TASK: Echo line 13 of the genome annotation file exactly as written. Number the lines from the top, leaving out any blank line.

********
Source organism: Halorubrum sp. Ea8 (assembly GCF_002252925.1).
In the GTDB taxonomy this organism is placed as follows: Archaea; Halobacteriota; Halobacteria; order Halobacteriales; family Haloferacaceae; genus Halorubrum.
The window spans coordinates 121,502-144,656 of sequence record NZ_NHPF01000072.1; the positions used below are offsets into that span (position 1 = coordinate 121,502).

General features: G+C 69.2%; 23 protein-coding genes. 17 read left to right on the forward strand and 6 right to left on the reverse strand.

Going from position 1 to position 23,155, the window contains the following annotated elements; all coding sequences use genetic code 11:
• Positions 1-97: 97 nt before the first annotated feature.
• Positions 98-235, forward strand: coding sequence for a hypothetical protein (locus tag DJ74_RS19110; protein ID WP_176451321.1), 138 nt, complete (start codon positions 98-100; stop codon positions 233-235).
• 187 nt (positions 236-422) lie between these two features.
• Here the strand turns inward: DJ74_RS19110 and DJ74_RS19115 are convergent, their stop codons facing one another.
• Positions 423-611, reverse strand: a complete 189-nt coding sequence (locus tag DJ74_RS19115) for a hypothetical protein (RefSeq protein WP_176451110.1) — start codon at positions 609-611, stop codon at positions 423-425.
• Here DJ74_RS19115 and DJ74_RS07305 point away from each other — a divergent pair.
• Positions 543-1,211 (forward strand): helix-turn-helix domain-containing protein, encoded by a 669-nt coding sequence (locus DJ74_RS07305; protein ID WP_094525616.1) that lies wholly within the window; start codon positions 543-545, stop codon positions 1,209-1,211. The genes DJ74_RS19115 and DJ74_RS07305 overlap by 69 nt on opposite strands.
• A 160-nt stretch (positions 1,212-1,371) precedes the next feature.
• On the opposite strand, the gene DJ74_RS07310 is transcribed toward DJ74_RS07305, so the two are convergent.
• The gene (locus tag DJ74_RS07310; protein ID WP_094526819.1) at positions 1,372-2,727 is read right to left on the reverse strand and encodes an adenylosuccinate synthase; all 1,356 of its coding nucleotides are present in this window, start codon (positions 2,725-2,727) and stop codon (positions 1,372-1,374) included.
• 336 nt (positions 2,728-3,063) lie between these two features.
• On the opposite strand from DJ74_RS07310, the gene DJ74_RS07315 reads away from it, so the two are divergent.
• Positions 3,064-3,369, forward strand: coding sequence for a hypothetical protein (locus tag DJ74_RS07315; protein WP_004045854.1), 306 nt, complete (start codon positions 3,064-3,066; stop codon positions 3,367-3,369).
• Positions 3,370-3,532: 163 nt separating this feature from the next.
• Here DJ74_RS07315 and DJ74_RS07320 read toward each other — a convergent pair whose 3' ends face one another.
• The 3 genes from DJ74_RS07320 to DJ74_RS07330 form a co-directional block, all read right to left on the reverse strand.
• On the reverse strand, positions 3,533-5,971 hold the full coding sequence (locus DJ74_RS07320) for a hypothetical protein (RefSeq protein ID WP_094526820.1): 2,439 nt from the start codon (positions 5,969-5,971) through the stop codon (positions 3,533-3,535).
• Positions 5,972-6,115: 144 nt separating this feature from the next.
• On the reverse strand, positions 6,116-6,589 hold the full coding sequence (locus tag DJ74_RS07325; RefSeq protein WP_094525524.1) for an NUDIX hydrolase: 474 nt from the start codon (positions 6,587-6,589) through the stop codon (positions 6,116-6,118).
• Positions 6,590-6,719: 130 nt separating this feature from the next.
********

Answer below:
• A 160-nt stretch (positions 1,212-1,371) precedes the next feature.